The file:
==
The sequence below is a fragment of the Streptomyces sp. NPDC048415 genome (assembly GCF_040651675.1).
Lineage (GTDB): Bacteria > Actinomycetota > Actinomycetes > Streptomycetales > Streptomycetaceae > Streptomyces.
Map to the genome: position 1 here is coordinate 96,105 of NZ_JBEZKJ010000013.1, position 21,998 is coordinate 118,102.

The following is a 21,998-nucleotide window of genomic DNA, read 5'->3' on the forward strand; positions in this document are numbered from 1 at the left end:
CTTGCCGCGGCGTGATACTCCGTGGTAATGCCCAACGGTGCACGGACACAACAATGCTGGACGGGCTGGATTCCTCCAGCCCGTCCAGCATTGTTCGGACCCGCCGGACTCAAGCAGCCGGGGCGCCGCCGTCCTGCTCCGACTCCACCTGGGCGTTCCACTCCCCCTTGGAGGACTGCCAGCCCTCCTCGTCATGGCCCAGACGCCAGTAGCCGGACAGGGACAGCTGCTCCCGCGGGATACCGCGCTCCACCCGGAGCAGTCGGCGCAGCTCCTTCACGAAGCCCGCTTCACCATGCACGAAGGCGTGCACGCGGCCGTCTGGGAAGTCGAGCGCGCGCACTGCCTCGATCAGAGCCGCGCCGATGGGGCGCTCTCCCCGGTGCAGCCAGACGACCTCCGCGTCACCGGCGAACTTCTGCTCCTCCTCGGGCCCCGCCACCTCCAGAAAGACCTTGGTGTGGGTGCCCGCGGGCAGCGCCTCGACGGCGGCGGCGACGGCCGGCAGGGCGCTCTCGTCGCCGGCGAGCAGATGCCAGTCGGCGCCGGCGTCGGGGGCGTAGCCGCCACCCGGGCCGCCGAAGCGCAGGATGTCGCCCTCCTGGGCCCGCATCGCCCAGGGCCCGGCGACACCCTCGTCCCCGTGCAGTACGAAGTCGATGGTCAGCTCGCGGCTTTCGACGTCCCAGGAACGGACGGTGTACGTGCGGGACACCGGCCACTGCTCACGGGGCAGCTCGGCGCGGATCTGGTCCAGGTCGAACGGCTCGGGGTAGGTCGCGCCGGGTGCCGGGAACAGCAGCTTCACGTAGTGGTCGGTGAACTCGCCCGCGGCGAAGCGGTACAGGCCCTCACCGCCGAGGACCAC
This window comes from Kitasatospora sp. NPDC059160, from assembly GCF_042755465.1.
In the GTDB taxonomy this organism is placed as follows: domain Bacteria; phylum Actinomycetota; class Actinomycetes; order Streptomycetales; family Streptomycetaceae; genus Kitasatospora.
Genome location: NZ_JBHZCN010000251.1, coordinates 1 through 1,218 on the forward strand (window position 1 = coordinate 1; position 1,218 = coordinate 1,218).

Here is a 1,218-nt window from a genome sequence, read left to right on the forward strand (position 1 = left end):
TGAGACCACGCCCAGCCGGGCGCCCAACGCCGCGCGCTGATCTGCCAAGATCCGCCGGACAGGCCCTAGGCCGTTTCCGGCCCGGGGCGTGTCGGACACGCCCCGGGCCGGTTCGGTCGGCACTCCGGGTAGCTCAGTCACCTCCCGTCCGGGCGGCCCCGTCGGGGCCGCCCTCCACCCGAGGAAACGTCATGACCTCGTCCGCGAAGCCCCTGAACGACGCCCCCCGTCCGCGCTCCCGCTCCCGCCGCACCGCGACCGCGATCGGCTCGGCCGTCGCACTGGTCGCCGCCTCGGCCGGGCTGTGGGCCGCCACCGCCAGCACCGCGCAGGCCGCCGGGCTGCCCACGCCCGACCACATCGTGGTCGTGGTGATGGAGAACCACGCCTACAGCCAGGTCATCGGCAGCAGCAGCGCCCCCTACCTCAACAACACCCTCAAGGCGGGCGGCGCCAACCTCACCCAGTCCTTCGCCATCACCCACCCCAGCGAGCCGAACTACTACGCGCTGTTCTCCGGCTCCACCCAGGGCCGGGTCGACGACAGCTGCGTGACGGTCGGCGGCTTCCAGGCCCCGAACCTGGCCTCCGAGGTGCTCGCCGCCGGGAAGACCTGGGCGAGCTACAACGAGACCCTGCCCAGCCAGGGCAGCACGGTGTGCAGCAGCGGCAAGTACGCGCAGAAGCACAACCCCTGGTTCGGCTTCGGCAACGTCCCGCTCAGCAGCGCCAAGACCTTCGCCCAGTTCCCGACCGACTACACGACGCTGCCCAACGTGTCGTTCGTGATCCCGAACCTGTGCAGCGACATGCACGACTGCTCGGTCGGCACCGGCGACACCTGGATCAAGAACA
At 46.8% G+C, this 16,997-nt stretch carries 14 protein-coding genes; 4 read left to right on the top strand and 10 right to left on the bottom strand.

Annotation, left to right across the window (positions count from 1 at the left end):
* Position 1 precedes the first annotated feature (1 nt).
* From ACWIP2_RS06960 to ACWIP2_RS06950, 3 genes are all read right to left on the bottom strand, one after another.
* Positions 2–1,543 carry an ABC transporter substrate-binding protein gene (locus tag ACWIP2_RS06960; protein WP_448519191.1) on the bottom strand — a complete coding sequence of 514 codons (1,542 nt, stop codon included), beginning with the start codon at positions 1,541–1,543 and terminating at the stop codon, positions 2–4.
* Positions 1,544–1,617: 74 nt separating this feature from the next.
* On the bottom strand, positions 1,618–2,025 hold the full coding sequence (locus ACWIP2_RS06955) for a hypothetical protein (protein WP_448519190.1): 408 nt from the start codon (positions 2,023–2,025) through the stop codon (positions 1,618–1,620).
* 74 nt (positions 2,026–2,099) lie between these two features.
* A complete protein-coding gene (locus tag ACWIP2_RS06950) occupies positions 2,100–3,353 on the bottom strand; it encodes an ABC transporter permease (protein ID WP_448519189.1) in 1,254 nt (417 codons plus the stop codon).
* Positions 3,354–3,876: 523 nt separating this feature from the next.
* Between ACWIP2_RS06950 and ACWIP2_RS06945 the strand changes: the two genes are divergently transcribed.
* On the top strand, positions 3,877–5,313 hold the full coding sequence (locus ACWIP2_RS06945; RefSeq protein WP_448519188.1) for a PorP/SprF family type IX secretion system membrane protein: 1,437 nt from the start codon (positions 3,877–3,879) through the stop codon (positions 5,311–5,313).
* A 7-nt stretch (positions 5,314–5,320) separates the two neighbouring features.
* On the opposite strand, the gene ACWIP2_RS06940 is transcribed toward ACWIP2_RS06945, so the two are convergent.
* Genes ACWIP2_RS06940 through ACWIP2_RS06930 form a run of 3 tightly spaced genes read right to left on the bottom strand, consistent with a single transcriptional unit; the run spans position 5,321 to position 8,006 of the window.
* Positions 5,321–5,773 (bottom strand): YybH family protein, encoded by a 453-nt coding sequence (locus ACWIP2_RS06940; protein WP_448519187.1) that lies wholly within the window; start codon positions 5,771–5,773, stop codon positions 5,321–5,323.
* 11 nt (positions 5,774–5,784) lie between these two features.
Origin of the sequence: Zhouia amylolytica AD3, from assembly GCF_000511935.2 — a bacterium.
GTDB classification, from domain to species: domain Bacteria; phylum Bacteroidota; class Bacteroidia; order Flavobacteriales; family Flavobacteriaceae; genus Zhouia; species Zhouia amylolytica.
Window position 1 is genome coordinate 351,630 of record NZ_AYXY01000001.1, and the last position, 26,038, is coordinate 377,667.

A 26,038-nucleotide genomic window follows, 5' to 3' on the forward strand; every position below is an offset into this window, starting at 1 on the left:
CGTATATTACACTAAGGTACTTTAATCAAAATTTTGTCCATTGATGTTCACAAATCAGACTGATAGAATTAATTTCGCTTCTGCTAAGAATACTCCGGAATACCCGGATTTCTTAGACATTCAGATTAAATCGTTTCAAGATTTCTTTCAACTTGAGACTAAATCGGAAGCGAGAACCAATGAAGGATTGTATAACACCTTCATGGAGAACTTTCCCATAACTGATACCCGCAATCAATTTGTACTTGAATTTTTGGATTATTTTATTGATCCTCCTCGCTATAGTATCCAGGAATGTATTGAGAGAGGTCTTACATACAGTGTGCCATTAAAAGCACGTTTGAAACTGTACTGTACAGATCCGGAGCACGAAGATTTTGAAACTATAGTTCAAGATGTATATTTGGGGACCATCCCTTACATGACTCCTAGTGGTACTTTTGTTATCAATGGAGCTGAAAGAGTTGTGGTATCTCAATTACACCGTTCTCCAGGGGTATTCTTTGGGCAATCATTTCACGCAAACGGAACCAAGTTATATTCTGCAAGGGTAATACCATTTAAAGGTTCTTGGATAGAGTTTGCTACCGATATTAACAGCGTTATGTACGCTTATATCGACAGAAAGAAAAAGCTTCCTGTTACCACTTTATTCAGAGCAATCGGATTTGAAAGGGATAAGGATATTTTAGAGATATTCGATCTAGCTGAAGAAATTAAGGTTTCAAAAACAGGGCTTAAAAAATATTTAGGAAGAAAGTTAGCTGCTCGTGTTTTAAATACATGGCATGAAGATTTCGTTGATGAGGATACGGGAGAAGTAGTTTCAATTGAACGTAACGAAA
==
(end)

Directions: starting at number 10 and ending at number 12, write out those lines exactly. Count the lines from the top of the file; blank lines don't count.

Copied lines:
TGAGACCACGCCCAGCCGGGCGCCCAACGCCGCGCGCTGATCTGCCAAGATCCGCCGGACAGGCCCTAGGCCGTTTCCGGCCCGGGGCGTGTCGGACACGCCCCGGGCCGGTTCGGTCGGCACTCCGGGTAGCTCAGTCACCTCCCGTCCGGGCGGCCCCGTCGGGGCCGCCCTCCACCCGAGGAAACGTCATGACCTCGTCCGCGAAGCCCCTGAACGACGCCCCCCGTCCGCGCTCCCGCTCCCGCCGCACCGCGACCGCGATCGGCTCGGCCGTCGCACTGGTCGCCGCCTCGGCCGGGCTGTGGGCCGCCACCGCCAGCACCGCGCAGGCCGCCGGGCTGCCCACGCCCGACCACATCGTGGTCGTGGTGATGGAGAACCACGCCTACAGCCAGGTCATCGGCAGCAGCAGCGCCCCCTACCTCAACAACACCCTCAAGGCGGGCGGCGCCAACCTCACCCAGTCCTTCGCCATCACCCACCCCAGCGAGCCGAACTACTACGCGCTGTTCTCCGGCTCCACCCAGGGCCGGGTCGACGACAGCTGCGTGACGGTCGGCGGCTTCCAGGCCCCGAACCTGGCCTCCGAGGTGCTCGCCGCCGGGAAGACCTGGGCGAGCTACAACGAGACCCTGCCCAGCCAGGGCAGCACGGTGTGCAGCAGCGGCAAGTACGCGCAGAAGCACAACCCCTGGTTCGGCTTCGGCAACGTCCCGCTCAGCAGCGCCAAGACCTTCGCCCAGTTCCCGACCGACTACACGACGCTGCCCAACGTGTCGTTCGTGATCCCGAACCTGTGCAGCGACATGCACGACTGCTCGGTCGGCACCGGCGACACCTGGATCAAGAACA
At 46.8% G+C, this 16,997-nt stretch carries 14 protein-coding genes; 4 read left to right on the top strand and 10 right to left on the bottom strand.

Annotation, left to right across the window (positions count from 1 at the left end):